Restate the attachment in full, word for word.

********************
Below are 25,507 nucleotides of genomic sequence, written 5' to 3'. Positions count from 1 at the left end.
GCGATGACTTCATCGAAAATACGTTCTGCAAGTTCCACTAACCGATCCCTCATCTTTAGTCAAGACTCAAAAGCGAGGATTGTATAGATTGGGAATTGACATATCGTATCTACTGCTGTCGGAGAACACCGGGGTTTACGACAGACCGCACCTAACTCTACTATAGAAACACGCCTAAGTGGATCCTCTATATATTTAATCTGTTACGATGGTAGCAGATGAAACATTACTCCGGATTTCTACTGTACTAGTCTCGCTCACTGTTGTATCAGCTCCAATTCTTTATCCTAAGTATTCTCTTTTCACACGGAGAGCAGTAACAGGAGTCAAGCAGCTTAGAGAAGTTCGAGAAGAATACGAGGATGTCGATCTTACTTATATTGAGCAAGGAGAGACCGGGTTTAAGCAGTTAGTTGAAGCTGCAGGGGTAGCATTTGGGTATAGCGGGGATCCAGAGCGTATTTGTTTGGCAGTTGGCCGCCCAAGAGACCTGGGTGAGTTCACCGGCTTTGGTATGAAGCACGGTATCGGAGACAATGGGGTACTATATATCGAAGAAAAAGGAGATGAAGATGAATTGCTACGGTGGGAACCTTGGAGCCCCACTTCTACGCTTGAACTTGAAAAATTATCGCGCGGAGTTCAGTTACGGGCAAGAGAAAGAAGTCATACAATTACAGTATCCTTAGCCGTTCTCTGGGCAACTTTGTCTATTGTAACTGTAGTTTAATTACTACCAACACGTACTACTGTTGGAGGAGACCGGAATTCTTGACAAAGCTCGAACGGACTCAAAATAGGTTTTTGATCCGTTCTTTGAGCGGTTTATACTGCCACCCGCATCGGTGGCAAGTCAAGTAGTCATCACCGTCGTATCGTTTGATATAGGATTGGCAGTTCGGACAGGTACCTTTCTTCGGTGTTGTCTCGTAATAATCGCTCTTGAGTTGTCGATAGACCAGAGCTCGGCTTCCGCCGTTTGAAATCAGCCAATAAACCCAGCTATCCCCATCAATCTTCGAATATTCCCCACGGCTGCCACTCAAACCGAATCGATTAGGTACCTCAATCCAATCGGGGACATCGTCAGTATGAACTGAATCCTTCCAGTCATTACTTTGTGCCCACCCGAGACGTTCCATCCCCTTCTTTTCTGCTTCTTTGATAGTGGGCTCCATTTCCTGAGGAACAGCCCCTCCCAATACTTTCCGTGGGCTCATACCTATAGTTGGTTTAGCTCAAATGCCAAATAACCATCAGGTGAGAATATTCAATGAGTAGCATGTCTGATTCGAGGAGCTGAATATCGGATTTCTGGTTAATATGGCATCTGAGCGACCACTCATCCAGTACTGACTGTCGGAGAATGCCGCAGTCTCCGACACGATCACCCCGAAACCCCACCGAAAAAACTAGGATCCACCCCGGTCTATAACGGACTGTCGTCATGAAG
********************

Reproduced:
Below are 25,507 nucleotides of genomic sequence, written 5' to 3'. Positions count from 1 at the left end.
GCGATGACTTCATCGAAAATACGTTCTGCAAGTTCCACTAACCGATCCCTCATCTTTAGTCAAGACTCAAAAGCGAGGATTGTATAGATTGGGAATTGACATATCGTATCTACTGCTGTCGGAGAACACCGGGGTTTACGACAGACCGCACCTAACTCTACTATAGAAACACGCCTAAGTGGATCCTCTATATATTTAATCTGTTACGATGGTAGCAGATGAAACATTACTCCGGATTTCTACTGTACTAGTCTCGCTCACTGTTGTATCAGCTCCAATTCTTTATCCTAAGTATTCTCTTTTCACACGGAGAGCAGTAACAGGAGTCAAGCAGCTTAGAGAAGTTCGAGAAGAATACGAGGATGTCGATCTTACTTATATTGAGCAAGGAGAGACCGGGTTTAAGCAGTTAGTTGAAGCTGCAGGGGTAGCATTTGGGTATAGCGGGGATCCAGAGCGTATTTGTTTGGCAGTTGGCCGCCCAAGAGACCTGGGTGAGTTCACCGGCTTTGGTATGAAGCACGGTATCGGAGACAATGGGGTACTATATATCGAAGAAAAAGGAGATGAAGATGAATTGCTACGGTGGGAACCTTGGAGCCCCACTTCTACGCTTGAACTTGAAAAATTATCGCGCGGAGTTCAGTTACGGGCAAGAGAAAGAAGTCATACAATTACAGTATCCTTAGCCGTTCTCTGGGCAACTTTGTCTATTGTAACTGTAGTTTAATTACTACCAACACGTACTACTGTTGGAGGAGACCGGAATTCTTGACAAAGCTCGAACGGACTCAAAATAGGTTTTTGATCCGTTCTTTGAGCGGTTTATACTGCCACCCGCATCGGTGGCAAGTCAAGTAGTCATCACCGTCGTATCGTTTGATATAGGATTGGCAGTTCGGACAGGTACCTTTCTTCGGTGTTGTCTCGTAATAATCGCTCTTGAGTTGTCGATAGACCAGAGCTCGGCTTCCGCCGTTTGAAATCAGCCAATAAACCCAGCTATCCCCATCAATCTTCGAATATTCCCCACGGCTGCCACTCAAACCGAATCGATTAGGTACCTCAATCCAATCGGGGACATCGTCAGTATGAACTGAATCCTTCCAGTCATTACTTTGTGCCCACCCGAGACGTTCCATCCCCTTCTTTTCTGCTTCTTTGATAGTGGGCTCCATTTCCTGAGGAACAGCCCCTCCCAATACTTTCCGTGGGCTCATACCTATAGTTGGTTTAGCTCAAATGCCAAATAACCATCAGGTGAGAATATTCAATGAGTAGCATGTCTGATTCGAGGAGCTGAATATCGGATTTCTGGTTAATATGGCATCTGAGCGACCACTCATCCAGTACTGACTGTCGGAGAATGCCGCAGTCTCCGACACGATCACCCCGAAACCCCACCGAAAAAACTAGGATCCACCCCGGTCTATAACGGACTGTCGTCATGAAG